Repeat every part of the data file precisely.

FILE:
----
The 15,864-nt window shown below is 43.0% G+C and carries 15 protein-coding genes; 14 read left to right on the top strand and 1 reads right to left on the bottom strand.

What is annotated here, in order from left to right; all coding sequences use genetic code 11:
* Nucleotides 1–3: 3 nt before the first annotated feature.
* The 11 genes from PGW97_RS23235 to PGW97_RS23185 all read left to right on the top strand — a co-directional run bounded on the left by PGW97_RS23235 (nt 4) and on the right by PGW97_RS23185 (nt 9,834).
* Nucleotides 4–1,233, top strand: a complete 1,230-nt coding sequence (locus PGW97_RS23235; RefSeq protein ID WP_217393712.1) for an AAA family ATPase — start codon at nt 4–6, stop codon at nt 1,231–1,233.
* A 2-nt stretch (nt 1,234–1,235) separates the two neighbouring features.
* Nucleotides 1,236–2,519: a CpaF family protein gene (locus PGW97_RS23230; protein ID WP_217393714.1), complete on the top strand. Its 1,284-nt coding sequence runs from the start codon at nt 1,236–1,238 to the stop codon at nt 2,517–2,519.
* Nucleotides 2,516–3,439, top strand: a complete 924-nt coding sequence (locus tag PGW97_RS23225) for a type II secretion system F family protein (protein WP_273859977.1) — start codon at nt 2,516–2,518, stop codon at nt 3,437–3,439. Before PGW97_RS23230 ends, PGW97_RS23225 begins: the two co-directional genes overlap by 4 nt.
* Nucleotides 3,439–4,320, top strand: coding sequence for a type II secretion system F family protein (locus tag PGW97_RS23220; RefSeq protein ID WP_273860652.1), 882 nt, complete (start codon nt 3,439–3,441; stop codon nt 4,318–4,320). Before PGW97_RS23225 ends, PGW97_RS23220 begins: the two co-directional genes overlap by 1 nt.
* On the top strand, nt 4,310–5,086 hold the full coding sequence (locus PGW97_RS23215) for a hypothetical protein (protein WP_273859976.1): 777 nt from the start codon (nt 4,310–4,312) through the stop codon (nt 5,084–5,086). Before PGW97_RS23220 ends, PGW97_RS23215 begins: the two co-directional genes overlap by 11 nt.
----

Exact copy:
The 15,864-nt window shown below is 43.0% G+C and carries 15 protein-coding genes; 14 read left to right on the top strand and 1 reads right to left on the bottom strand.

What is annotated here, in order from left to right; all coding sequences use genetic code 11:
* Nucleotides 1–3: 3 nt before the first annotated feature.
* The 11 genes from PGW97_RS23235 to PGW97_RS23185 all read left to right on the top strand — a co-directional run bounded on the left by PGW97_RS23235 (nt 4) and on the right by PGW97_RS23185 (nt 9,834).
* Nucleotides 4–1,233, top strand: a complete 1,230-nt coding sequence (locus PGW97_RS23235; RefSeq protein ID WP_217393712.1) for an AAA family ATPase — start codon at nt 4–6, stop codon at nt 1,231–1,233.
* A 2-nt stretch (nt 1,234–1,235) separates the two neighbouring features.
* Nucleotides 1,236–2,519: a CpaF family protein gene (locus PGW97_RS23230; protein ID WP_217393714.1), complete on the top strand. Its 1,284-nt coding sequence runs from the start codon at nt 1,236–1,238 to the stop codon at nt 2,517–2,519.
* Nucleotides 2,516–3,439, top strand: a complete 924-nt coding sequence (locus tag PGW97_RS23225) for a type II secretion system F family protein (protein WP_273859977.1) — start codon at nt 2,516–2,518, stop codon at nt 3,437–3,439. Before PGW97_RS23230 ends, PGW97_RS23225 begins: the two co-directional genes overlap by 4 nt.
* Nucleotides 3,439–4,320, top strand: coding sequence for a type II secretion system F family protein (locus tag PGW97_RS23220; RefSeq protein ID WP_273860652.1), 882 nt, complete (start codon nt 3,439–3,441; stop codon nt 4,318–4,320). Before PGW97_RS23225 ends, PGW97_RS23220 begins: the two co-directional genes overlap by 1 nt.
* On the top strand, nt 4,310–5,086 hold the full coding sequence (locus PGW97_RS23215) for a hypothetical protein (protein WP_273859976.1): 777 nt from the start codon (nt 4,310–4,312) through the stop codon (nt 5,084–5,086). Before PGW97_RS23220 ends, PGW97_RS23215 begins: the two co-directional genes overlap by 11 nt.